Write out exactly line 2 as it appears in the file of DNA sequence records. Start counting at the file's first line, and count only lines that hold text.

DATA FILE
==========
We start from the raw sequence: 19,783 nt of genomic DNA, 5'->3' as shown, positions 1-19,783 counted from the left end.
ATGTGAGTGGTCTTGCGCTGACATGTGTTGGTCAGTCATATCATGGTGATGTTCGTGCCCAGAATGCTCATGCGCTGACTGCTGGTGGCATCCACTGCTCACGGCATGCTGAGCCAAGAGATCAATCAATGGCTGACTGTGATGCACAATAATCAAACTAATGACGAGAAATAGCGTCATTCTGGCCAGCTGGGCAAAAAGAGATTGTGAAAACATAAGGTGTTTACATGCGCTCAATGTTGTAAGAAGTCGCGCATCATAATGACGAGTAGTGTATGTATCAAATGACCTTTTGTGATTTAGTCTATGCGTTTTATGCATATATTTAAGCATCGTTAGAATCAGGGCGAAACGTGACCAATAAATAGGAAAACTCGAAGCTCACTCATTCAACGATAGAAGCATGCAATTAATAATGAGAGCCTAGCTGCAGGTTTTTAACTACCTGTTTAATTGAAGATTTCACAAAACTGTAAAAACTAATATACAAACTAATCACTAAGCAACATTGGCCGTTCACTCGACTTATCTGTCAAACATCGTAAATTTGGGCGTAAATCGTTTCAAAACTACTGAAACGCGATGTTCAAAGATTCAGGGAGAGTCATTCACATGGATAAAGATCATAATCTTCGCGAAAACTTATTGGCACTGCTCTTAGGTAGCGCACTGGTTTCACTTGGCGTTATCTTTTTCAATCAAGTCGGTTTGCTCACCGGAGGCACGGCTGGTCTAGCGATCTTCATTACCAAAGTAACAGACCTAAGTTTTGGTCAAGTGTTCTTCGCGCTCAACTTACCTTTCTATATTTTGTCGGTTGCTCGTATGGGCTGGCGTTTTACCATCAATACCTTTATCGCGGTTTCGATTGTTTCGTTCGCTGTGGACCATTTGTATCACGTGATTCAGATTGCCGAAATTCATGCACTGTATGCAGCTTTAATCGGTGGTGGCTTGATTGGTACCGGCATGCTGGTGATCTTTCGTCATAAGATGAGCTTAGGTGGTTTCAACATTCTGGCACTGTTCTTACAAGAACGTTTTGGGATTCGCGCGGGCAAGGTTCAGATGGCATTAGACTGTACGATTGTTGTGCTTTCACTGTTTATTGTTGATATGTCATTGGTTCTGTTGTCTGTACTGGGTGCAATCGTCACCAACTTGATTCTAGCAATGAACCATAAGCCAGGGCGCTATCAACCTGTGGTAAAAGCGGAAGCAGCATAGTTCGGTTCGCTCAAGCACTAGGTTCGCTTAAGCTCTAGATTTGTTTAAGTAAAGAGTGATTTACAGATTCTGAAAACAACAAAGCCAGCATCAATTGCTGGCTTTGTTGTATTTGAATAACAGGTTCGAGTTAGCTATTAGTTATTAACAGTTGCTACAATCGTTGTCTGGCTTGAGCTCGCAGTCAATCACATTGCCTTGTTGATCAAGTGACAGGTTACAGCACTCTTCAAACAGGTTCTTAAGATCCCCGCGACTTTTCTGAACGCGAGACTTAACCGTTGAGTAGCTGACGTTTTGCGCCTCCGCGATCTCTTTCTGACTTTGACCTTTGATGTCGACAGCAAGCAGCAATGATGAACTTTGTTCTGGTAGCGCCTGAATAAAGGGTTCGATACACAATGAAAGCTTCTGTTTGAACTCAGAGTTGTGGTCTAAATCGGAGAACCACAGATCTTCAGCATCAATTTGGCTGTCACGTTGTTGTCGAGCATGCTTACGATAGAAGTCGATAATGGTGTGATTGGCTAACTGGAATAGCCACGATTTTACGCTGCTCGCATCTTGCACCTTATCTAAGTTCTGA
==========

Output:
ATGTGAGTGGTCTTGCGCTGACATGTGTTGGTCAGTCATATCATGGTGATGTTCGTGCCCAGAATGCTCATGCGCTGACTGCTGGTGGCATCCACTGCTCACGGCATGCTGAGCCAAGAGATCAATCAATGGCTGACTGTGATGCACAATAATCAAACTAATGACGAGAAATAGCGTCATTCTGGCCAGCTGGGCAAAAAGAGATTGTGAAAACATAAGGTGTTTACATGCGCTCAATGTTGTAAGAAGTCGCGCATCATAATGACGAGTAGTGTATGTATCAAATGACCTTTTGTGATTTAGTCTATGCGTTTTATGCATATATTTAAGCATCGTTAGAATCAGGGCGAAACGTGACCAATAAATAGGAAAACTCGAAGCTCACTCATTCAACGATAGAAGCATGCAATTAATAATGAGAGCCTAGCTGCAGGTTTTTAACTACCTGTTTAATTGAAGATTTCACAAAACTGTAAAAACTAATATACAAACTAATCACTAAGCAACATTGGCCGTTCACTCGACTTATCTGTCAAACATCGTAAATTTGGGCGTAAATCGTTTCAAAACTACTGAAACGCGATGTTCAAAGATTCAGGGAGAGTCATTCACATGGATAAAGATCATAATCTTCGCGAAAACTTATTGGCACTGCTCTTAGGTAGCGCACTGGTTTCACTTGGCGTTATCTTTTTCAATCAAGTCGGTTTGCTCACCGGAGGCACGGCTGGTCTAGCGATCTTCATTACCAAAGTAACAGACCTAAGTTTTGGTCAAGTGTTCTTCGCGCTCAACTTACCTTTCTATATTTTGTCGGTTGCTCGTATGGGCTGGCGTTTTACCATCAATACCTTTATCGCGGTTTCGATTGTTTCGTTCGCTGTGGACCATTTGTATCACGTGATTCAGATTGCCGAAATTCATGCACTGTATGCAGCTTTAATCGGTGGTGGCTTGATTGGTACCGGCATGCTGGTGATCTTTCGTCATAAGATGAGCTTAGGTGGTTTCAACATTCTGGCACTGTTCTTACAAGAACGTTTTGGGATTCGCGCGGGCAAGGTTCAGATGGCATTAGACTGTACGATTGTTGTGCTTTCACTGTTTATTGTTGATATGTCATTGGTTCTGTTGTCTGTACTGGGTGCAATCGTCACCAACTTGATTCTAGCAATGAACCATAAGCCAGGGCGCTATCAACCTGTGGTAAAAGCGGAAGCAGCATAGTTCGGTTCGCTCAAGCACTAGGTTCGCTTAAGCTCTAGATTTGTTTAAGTAAAGAGTGATTTACAGATTCTGAAAACAACAAAGCCAGCATCAATTGCTGGCTTTGTTGTATTTGAATAACAGGTTCGAGTTAGCTATTAGTTATTAACAGTTGCTACAATCGTTGTCTGGCTTGAGCTCGCAGTCAATCACATTGCCTTGTTGATCAAGTGACAGGTTACAGCACTCTTCAAACAGGTTCTTAAGATCCCCGCGACTTTTCTGAACGCGAGACTTAACCGTTGAGTAGCTGACGTTTTGCGCCTCCGCGATCTCTTTCTGACTTTGACCTTTGATGTCGACAGCAAGCAGCAATGATGAACTTTGTTCTGGTAGCGCCTGAATAAAGGGTTCGATACACAATGAAAGCTTCTGTTTGAACTCAGAGTTGTGGTCTAAATCGGAGAACCACAGATCTTCAGCATCAATTTGGCTGTCACGTTGTTGTCGAGCATGCTTACGATAGAAGTCGATAATGGTGTGATTGGCTAACTGGAATAGCCACGATTTTACGCTGCTCGCATCTTGCACCTTATCTAAGTTCTGA